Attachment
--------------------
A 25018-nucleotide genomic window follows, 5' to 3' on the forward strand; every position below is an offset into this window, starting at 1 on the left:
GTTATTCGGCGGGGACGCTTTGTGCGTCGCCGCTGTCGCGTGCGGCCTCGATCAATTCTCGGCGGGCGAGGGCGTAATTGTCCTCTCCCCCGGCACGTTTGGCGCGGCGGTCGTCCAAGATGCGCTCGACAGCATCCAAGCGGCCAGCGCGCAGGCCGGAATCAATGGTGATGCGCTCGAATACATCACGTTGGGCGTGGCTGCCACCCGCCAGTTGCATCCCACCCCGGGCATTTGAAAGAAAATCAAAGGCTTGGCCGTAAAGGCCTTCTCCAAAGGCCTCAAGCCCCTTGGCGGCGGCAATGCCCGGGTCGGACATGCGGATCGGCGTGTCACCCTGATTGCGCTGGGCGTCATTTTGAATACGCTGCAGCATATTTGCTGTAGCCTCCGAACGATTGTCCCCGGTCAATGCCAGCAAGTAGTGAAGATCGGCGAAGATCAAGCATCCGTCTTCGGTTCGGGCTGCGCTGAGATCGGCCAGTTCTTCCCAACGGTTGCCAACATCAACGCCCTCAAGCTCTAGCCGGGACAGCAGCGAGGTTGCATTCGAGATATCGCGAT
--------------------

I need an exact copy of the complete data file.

A 25018-nucleotide genomic window follows, 5' to 3' on the forward strand; every position below is an offset into this window, starting at 1 on the left:
GTTATTCGGCGGGGACGCTTTGTGCGTCGCCGCTGTCGCGTGCGGCCTCGATCAATTCTCGGCGGGCGAGGGCGTAATTGTCCTCTCCCCCGGCACGTTTGGCGCGGCGGTCGTCCAAGATGCGCTCGACAGCATCCAAGCGGCCAGCGCGCAGGCCGGAATCAATGGTGATGCGCTCGAATACATCACGTTGGGCGTGGCTGCCACCCGCCAGTTGCATCCCACCCCGGGCATTTGAAAGAAAATCAAAGGCTTGGCCGTAAAGGCCTTCTCCAAAGGCCTCAAGCCCCTTGGCGGCGGCAATGCCCGGGTCGGACATGCGGATCGGCGTGTCACCCTGATTGCGCTGGGCGTCATTTTGAATACGCTGCAGCATATTTGCTGTAGCCTCCGAACGATTGTCCCCGGTCAATGCCAGCAAGTAGTGAAGATCGGCGAAGATCAAGCATCCGTCTTCGGTTCGGGCTGCGCTGAGATCGGCCAGTTCTTCCCAACGGTTGCCAACATCAACGCCCTCAAGCTCTAGCCGGGACAGCAGCGAGGTTGCATTCGAGATATCGCGAT